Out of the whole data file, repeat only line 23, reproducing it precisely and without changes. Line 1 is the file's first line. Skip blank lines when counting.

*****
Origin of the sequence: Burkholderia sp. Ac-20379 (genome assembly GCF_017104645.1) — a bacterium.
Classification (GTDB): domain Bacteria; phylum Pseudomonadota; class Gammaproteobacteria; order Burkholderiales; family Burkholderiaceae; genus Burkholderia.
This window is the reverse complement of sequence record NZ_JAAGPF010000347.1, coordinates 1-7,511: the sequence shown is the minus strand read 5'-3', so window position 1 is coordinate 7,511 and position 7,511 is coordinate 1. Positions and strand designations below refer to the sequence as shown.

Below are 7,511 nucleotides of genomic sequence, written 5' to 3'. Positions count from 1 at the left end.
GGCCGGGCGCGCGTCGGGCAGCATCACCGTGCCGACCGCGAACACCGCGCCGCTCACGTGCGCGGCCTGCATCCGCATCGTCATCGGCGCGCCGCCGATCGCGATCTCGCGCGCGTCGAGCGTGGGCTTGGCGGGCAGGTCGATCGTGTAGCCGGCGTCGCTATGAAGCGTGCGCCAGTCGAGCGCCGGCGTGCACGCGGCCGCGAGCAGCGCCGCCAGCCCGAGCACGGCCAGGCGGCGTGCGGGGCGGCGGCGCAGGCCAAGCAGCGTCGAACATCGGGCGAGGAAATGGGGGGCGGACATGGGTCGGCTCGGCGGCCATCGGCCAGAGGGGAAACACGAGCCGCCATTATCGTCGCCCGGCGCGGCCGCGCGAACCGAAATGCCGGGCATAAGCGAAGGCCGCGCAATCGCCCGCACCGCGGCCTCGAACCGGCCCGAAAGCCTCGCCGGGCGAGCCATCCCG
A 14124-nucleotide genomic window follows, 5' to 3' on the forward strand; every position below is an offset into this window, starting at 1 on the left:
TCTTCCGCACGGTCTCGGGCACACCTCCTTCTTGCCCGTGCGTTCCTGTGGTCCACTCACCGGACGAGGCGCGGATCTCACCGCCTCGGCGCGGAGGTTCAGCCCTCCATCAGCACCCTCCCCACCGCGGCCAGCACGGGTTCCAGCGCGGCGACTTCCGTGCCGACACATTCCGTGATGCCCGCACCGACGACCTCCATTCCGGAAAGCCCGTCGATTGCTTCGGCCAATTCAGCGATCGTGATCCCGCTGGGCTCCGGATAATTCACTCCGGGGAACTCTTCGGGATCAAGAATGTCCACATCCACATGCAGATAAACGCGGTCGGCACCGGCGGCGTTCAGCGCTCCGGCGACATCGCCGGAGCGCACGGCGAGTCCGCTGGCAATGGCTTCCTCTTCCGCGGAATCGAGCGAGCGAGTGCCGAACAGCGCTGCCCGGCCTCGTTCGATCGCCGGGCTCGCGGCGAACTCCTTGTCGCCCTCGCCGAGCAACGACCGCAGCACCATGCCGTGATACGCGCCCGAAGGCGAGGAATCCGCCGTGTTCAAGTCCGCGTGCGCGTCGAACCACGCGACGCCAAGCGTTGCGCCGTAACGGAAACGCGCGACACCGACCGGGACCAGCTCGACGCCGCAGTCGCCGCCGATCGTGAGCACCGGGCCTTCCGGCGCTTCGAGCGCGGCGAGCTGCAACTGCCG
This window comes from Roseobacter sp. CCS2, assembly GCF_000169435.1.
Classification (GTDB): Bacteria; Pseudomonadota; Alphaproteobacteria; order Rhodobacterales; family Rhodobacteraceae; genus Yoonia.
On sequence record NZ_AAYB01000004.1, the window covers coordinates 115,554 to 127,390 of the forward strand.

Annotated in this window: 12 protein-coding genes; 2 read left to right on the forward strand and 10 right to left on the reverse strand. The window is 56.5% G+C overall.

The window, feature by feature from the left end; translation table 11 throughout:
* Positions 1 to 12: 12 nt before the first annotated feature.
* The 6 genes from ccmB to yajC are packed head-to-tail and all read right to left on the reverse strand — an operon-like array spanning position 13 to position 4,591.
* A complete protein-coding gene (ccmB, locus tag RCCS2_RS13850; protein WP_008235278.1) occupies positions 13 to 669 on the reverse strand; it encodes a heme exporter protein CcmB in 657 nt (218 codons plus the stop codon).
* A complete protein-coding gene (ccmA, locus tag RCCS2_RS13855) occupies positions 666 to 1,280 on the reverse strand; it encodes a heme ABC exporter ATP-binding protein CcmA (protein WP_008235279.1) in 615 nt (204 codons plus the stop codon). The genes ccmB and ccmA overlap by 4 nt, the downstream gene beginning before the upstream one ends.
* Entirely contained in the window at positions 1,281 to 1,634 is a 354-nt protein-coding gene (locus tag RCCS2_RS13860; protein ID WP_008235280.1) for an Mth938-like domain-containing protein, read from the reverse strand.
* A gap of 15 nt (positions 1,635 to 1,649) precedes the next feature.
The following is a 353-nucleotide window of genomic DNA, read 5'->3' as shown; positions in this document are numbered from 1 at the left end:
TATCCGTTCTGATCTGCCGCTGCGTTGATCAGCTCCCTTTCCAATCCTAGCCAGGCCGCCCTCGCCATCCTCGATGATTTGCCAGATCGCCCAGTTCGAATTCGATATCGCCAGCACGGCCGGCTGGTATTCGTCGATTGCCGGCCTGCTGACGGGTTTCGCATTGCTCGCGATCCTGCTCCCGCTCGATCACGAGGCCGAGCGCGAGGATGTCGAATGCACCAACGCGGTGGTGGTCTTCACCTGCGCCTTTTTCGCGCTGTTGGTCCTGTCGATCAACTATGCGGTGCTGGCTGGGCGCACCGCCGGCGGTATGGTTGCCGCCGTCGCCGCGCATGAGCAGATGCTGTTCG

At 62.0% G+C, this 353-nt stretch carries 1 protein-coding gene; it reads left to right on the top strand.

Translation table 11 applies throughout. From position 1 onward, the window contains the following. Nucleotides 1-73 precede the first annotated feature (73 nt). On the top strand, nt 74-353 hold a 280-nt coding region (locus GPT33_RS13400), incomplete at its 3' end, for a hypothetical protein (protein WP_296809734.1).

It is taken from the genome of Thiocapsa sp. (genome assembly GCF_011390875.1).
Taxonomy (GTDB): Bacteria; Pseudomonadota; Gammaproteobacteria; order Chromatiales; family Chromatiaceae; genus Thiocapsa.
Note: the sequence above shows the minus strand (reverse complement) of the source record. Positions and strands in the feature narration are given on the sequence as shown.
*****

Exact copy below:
It is taken from the genome of Thiocapsa sp. (genome assembly GCF_011390875.1).